Justice Kavanaugh’s dissent
Justice Brett Kavanaugh issued a dissenting opinion, which was joined by Justice Neil Gorsuch and Justice Clarence Thomas. (Justice Samuel Alito sided with the church, but did not join the dissenting opinion.) Justice Kavanaugh began his opinion by noting:
I would grant the church’s requested temporary injunction because California’s latest safety guidelines discriminate against places of worship and in favor of comparable secular businesses. Such discrimination violates the First Amendment.
In response to the COVID-19 health crisis, California has now limited attendance at religious worship services to 25% of building capacity or 100 attendees, whichever is lower. The basic constitutional problem is that comparable secular businesses are not subject to a 25% occupancy cap, including factories, offices, supermarkets, restaurants, retail stores, pharmacies, shopping malls, pet grooming shops, bookstores, florists, hair salons, and cannabis dispensaries. [The church] has applied for temporary injunctive relief from California’s 25% occupancy cap on religious worship services. Importantly, the church is willing to abide by the State’s rules that apply to comparable secular businesses, including the rules regarding social distancing and hygiene. But the church objects to a 25% occupancy cap that is imposed on religious worship services but not imposed on those comparable secular businesses.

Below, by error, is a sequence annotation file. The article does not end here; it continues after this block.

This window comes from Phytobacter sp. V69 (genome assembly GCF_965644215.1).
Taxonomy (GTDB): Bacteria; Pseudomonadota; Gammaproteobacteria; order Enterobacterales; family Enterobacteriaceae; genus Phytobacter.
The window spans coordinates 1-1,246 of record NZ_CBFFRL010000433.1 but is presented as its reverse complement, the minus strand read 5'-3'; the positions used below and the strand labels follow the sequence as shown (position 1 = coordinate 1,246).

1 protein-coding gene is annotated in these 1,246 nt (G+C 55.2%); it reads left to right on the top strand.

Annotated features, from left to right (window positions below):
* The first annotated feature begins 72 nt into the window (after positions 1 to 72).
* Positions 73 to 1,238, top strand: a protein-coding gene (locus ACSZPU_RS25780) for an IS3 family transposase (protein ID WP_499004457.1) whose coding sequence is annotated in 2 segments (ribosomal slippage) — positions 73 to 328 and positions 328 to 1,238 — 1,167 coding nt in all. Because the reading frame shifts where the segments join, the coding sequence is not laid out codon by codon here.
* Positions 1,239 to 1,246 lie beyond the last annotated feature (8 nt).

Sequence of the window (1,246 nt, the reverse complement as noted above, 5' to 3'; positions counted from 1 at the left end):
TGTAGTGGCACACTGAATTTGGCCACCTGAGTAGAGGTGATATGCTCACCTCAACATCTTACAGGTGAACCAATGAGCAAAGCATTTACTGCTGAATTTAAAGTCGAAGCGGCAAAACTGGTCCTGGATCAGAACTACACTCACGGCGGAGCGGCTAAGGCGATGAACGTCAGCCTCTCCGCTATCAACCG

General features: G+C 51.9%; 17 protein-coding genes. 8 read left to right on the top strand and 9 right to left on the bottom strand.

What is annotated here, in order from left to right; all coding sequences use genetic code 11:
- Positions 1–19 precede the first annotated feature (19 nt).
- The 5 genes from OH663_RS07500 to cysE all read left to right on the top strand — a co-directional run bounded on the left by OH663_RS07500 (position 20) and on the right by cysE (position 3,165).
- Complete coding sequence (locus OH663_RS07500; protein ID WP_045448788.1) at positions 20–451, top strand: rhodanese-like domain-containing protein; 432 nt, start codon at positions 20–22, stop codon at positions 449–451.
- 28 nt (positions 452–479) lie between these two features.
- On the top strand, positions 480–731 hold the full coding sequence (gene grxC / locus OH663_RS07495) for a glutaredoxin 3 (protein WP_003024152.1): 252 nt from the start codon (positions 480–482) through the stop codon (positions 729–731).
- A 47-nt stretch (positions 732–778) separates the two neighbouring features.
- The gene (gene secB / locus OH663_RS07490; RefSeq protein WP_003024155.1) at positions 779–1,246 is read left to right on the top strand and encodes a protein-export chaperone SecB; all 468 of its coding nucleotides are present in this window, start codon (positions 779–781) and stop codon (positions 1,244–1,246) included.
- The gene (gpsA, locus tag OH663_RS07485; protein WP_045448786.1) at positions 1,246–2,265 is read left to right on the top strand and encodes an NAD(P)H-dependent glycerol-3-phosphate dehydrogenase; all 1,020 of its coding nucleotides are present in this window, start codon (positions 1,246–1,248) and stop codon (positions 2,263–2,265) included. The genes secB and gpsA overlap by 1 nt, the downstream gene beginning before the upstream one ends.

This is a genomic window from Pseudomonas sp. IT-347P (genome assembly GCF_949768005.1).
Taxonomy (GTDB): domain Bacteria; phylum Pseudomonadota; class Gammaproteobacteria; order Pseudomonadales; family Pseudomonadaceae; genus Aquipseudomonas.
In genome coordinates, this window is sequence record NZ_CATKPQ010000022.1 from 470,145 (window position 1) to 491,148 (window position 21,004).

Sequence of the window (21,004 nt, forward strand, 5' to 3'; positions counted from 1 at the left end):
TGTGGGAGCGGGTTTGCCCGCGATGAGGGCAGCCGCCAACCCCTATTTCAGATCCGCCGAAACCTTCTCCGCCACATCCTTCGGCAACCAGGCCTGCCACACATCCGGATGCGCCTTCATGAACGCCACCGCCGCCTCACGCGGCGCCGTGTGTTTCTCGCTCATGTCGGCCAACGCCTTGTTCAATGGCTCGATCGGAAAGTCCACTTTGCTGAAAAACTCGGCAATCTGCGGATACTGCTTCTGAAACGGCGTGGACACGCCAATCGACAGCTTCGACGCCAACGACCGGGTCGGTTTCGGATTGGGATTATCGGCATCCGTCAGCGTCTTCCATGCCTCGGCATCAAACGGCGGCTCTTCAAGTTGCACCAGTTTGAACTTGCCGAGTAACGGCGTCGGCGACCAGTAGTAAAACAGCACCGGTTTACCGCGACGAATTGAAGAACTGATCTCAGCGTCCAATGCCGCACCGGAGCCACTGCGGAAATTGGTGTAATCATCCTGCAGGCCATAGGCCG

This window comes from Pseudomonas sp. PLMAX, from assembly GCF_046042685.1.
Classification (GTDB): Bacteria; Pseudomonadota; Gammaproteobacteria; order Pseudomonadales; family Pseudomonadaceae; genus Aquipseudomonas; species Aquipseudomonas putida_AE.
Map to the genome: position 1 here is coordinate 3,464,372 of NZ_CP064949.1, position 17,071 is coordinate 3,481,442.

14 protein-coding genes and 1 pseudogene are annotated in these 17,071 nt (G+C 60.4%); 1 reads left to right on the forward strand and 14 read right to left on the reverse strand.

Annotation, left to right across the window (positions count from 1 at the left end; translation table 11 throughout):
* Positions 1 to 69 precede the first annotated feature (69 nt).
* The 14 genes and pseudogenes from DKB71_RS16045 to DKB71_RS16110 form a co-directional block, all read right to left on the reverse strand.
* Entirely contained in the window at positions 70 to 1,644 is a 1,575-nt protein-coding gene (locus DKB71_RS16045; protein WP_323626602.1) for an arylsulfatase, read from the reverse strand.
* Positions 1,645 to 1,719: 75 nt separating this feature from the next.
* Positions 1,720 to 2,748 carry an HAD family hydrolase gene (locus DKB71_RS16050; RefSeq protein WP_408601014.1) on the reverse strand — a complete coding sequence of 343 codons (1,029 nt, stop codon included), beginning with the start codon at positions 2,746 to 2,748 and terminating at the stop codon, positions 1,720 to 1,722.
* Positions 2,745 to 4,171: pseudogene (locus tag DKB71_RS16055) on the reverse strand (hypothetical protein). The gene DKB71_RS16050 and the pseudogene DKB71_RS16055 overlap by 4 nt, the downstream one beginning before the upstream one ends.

Justice Kavanaugh noted that to justify its discriminatory treatment of religious worship services, California must show that its rules are “justified by a compelling governmental interest” and “narrowly tailored to advance that interest.” California “undoubtedly has a compelling interest in combating the spread of COVID-19 and protecting the health of its citizens. But restrictions inexplicably applied to one group and exempted from another do little to further these goals and do much to burden religious freedom.” What California needs is “a compelling justification for distinguishing between (i) religious worship services and (ii) the litany of other secular businesses that are not subject to an occupancy cap.”
Justice Kavanaugh concluded: